However the past few years I've noticed the so called 'loudness wars' that have been going on in the industry and consequently how the dynamic range of the beautifully recorded records of the past has become just that....a part of the past.
Everything these days for the most part seems to sound so squashed and loud to me and I guesss that's what I started out to do in the begining as well until I really started paying attention.

At this point I'd like to get a few really good different types of comp/limiters for my meager project studio and really learn to use them judiciously as I percieve the old school guys used to do. That's not to say that occasionally I can see actually using a compressor more as an effect rather than as an AGC . . . it's not entirely out of the question if you are going for a certain effect or sound. . . but I'd really like to learn how to really do it right like the old timers did it!

What are some of your thoughts about this and about compression in general.

I'd be interested in hearing what you have to say and from some of you other guys as well. Again. . . great to see you back Oliver!

regards,
nala

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Oliver Archut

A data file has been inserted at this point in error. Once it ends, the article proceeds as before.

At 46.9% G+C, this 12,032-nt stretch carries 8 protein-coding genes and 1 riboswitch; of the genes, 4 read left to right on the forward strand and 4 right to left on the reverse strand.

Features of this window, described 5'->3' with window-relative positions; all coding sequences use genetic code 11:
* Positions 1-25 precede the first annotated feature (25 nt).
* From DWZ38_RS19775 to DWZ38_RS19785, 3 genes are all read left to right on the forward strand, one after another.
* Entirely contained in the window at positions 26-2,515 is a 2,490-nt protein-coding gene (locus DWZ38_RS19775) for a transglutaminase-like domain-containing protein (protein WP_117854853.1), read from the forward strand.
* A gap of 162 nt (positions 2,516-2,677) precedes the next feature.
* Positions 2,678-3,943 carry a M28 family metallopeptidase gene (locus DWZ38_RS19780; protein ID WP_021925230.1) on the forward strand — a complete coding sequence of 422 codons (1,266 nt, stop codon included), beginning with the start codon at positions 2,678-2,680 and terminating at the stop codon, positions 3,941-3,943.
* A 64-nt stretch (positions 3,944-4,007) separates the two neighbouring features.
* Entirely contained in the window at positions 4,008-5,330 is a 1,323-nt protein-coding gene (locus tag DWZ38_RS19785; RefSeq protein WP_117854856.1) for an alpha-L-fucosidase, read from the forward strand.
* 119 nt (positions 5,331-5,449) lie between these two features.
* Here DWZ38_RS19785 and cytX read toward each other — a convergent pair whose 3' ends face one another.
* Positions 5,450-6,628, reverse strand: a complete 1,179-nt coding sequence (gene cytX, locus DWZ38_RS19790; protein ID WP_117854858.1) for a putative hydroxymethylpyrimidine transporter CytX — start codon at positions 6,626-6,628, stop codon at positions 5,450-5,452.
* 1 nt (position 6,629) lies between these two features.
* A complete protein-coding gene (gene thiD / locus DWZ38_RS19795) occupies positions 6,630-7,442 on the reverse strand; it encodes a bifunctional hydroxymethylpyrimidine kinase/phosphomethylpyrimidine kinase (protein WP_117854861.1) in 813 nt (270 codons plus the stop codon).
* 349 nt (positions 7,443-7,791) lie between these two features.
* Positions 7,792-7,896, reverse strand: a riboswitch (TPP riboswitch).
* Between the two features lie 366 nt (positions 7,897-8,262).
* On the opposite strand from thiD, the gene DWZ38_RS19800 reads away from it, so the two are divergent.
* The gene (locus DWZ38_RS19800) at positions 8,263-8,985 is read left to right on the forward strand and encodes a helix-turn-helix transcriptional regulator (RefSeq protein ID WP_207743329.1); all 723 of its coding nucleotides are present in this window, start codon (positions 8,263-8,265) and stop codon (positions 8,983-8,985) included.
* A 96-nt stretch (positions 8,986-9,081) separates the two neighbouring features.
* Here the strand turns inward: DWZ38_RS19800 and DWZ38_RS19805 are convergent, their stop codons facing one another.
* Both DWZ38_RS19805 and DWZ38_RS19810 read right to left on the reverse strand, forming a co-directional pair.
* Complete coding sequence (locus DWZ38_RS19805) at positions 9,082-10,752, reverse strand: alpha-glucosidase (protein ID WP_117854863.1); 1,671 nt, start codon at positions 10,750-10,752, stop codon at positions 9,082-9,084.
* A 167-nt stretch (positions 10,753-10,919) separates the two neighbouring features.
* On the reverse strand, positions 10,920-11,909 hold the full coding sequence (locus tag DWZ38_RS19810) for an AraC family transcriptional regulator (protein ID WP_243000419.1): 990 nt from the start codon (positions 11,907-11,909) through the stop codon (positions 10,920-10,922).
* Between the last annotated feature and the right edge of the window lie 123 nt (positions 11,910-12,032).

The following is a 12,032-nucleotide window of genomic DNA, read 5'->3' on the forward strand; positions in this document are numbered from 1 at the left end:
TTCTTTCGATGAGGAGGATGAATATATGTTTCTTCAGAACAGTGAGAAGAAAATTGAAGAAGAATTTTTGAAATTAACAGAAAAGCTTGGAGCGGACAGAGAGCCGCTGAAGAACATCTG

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Re: Oliver, welcome back!. . . What's up with TAB U73s Compressor?
« Reply #3 on: December 02, 2006, 01:23:31 pm »

Hello Nala,

historical speaking the U73 is a (two) bus module that had two settings, compressor 20dB compression stroke with 10dB of make up gain, or set to a fix limiting point with 10dB reduction.

There were a few "A" versions with adjustable ratio, etc. but mostly they were designed just for a two bus...

With proper modification you can use them for nearly everything and as a Variable Mu compressor it really sounds creamy and smooth.

A couple of different versions were made, E99F (similar to 6BJ6WA), EF89 and EF83, but all remote cutoff PENTODES.
The Flair of an 6386 remote triode is easy captured modified with a pair of EF97 (EF970).

I have no idea about the retro compressor but one is for sure, that the E99F(6BJ6) does not sound anything like the 6386 due to the nature of remote cut of pentodes.
You can run a variable mu pentode in two different settings, the standard pentode vs. sliding 2nd grid hook up. In the later case the dropping resistor is calculated that way that, so the voltage drop across will add more gain reduction when a certain point is reached, pretty much the same as an turbo booster in a diesel engine.
Even you run the standard pentode connection or triode mode, both tubes fall into two different design categories. The 6386 is based on the 2C51 a tube that is closely related to the 6BJ8... The E99F(6BJ6) is based on the EF95 so even in triode mode the cut off curve is entirely different...
Pretty much the same comparing an ECC82 (12AU7) to an ECC83 (12AX7)

If you want to learn it how the old time did it just use compression and gain reduction on the two bus, a limiter on drums and for the rest use just the natural compression of a room/ set up of the room.

Best regards,


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Oliver Archut
www.tab-funkenwerk.com

We are so advanced, that we can develop technology that can determine how much damage the earth has taken from the development of that technology.